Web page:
How do I do a Home Pedicure?

Felicia Dye

If they are not properly maintained, feet can become a very unattractive part of the body. Proper maintenance, however, can be costly if you regularly employ the services of a professional. If you want to save money and have attractive and healthy feet, do your own pedicures. A home pedicure may require a bit of time and work, but it is not nearly as difficult as you may think. Basically, you just need to soak, scrub, and care for your toenails.

A person soaking her feet before a pedicure.
A person soaking her feet before a pedicure.

The first step of your home pedicure should involve you filling either a foot spa or a basin with warm water. Before you put your feet in, add either foot soak or bath salts. If your feet are tired or aching, try something that contains mint or eucalyptus. You can also use Epsom salts. Make sure the contents are distributed throughout the water. Then, let your feet rest in the potion.

Bath salts can relax your feet during a home pedicure.
Bath salts can relax your feet during a home pedicure.

Once your feet and ankles are relaxed and the skin is softened, remove one foot and remove excess water from the toes. You do not need to make them completely dry. After you have done this, apply a bit of cuticle remover to each toenail and allow it to sit.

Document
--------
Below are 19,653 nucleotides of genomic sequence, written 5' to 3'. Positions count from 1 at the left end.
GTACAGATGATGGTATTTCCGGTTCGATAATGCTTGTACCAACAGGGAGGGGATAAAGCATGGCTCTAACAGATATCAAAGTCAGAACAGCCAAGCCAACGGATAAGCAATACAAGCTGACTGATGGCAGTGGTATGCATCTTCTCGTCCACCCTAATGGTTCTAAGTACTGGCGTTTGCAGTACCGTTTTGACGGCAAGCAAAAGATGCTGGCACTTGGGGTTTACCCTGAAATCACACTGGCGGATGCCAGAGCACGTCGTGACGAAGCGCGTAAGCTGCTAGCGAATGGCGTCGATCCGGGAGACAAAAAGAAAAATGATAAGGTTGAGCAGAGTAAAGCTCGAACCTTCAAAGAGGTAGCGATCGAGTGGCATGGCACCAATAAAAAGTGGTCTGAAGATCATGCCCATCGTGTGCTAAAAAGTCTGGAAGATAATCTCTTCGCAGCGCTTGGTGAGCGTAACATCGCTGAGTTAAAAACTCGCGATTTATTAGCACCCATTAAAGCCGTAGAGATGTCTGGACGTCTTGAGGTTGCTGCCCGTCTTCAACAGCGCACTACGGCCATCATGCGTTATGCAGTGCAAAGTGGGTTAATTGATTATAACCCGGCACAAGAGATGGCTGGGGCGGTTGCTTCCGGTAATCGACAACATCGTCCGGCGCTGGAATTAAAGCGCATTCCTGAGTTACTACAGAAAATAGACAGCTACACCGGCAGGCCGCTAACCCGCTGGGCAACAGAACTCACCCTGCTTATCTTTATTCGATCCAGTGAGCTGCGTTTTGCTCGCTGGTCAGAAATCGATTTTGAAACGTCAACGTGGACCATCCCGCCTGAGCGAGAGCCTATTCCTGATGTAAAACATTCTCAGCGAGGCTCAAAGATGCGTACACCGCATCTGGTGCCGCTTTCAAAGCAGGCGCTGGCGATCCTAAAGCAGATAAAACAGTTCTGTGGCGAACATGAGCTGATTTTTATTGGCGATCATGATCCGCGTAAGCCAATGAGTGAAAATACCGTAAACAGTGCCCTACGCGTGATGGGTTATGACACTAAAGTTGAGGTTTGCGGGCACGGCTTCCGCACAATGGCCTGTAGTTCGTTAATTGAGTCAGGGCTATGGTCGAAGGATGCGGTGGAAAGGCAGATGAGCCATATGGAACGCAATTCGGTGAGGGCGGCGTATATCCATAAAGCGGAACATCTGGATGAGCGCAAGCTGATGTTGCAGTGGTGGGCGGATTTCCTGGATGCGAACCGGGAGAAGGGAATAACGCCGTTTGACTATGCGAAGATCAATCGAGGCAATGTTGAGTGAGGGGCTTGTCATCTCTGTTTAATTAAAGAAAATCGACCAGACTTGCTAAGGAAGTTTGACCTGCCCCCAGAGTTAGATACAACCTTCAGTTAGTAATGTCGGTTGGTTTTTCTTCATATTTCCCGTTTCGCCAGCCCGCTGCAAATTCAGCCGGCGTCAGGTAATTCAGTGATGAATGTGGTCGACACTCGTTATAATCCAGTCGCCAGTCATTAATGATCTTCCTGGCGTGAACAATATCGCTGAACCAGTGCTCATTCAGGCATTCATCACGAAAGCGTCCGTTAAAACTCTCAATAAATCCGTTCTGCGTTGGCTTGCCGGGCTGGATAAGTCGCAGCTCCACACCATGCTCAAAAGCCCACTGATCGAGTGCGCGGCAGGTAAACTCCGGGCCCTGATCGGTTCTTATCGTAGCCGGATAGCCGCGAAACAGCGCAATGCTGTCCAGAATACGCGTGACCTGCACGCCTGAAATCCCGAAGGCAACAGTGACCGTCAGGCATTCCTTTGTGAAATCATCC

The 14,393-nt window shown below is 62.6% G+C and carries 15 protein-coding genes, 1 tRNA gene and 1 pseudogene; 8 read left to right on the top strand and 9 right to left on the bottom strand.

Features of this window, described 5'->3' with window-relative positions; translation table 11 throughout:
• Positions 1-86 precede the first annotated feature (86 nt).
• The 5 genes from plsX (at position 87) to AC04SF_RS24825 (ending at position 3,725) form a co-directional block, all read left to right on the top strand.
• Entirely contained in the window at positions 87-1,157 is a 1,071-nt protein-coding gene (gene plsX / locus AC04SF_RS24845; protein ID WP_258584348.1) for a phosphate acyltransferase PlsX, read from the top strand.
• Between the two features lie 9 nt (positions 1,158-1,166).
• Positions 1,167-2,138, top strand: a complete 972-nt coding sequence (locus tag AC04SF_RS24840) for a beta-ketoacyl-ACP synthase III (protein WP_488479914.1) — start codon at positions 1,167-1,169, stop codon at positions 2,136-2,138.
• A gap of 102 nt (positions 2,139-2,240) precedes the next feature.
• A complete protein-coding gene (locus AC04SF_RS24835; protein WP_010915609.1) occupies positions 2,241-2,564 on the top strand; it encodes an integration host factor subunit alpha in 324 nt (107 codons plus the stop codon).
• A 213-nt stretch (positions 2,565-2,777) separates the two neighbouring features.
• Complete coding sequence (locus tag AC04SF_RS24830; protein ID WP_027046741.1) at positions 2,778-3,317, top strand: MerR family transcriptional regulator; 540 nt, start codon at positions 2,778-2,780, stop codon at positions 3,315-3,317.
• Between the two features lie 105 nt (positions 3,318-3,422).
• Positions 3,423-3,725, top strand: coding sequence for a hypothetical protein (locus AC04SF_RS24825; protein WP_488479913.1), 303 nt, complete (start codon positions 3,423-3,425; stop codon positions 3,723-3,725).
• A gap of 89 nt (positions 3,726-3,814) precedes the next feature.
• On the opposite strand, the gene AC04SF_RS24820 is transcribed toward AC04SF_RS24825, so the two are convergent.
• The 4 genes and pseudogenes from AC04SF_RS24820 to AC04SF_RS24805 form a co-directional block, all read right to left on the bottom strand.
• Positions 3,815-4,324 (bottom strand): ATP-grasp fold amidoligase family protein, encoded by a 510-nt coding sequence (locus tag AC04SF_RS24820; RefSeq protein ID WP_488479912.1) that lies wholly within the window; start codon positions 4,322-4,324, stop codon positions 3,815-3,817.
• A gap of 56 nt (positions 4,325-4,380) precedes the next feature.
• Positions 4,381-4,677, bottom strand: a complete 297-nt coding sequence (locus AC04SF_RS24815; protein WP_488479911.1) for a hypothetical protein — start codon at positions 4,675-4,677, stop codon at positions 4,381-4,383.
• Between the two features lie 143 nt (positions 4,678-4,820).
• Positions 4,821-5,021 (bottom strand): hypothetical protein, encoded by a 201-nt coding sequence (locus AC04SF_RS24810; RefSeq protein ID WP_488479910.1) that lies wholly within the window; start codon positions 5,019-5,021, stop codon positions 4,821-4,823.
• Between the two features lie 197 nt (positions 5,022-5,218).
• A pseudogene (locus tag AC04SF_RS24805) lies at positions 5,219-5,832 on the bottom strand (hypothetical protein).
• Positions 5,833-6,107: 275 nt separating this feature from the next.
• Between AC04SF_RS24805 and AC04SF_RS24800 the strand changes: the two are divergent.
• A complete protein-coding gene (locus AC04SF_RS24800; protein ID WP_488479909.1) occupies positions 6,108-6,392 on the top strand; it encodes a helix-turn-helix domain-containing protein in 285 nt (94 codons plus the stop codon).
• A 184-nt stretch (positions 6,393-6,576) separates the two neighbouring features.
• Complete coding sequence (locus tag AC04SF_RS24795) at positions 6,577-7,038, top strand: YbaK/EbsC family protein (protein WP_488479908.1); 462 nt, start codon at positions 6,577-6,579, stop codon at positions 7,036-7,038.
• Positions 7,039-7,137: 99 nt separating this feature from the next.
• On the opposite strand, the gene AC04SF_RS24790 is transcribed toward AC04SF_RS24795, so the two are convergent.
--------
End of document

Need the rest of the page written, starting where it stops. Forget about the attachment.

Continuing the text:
Toenails with a French pedicure.
Toenails with a French pedicure.

Meanwhile, scrub the bottom of your foot with a pumice stone, foot file, or similar tool. Once you have removed the dead skin and your sole feels smooth, use a cuticle-removing tool to loosen the cuticle that has grown out onto your toenail. After you are finished, place your foot back into the water and do the same to the other foot.

Adding eucalyptus to a foot soak can help relieve aches.
Adding eucalyptus to a foot soak can help relieve aches.

When both feet have been scrubbed and the excess cuticles are removed, take your feet out of the water and dry them well. If you feel the need to trim your cuticles, now is the time to do so. Many beauty professionals advise against doing this, but it is commonly done during professional pedicures. Before all of the moisture leaves your feet, apply a thick moisturizer. Shea butter is a good choice, as are products specially designed for the thick skin on the feet.

After the polish is dry, moisturizer should be applied to the feet to condition and nourish them.
After the polish is dry, moisturizer should be applied to the feet to condition and nourish them.

Now, your home pedicure is halfway done. The next steps involve caring for the toenails. First, clip the toenails so they are straight and even. Second, file them to the desired shape. Third, buff the toenails so they are shiny and smooth. Unless you plan to apply polish, you will have completed your home pedicure.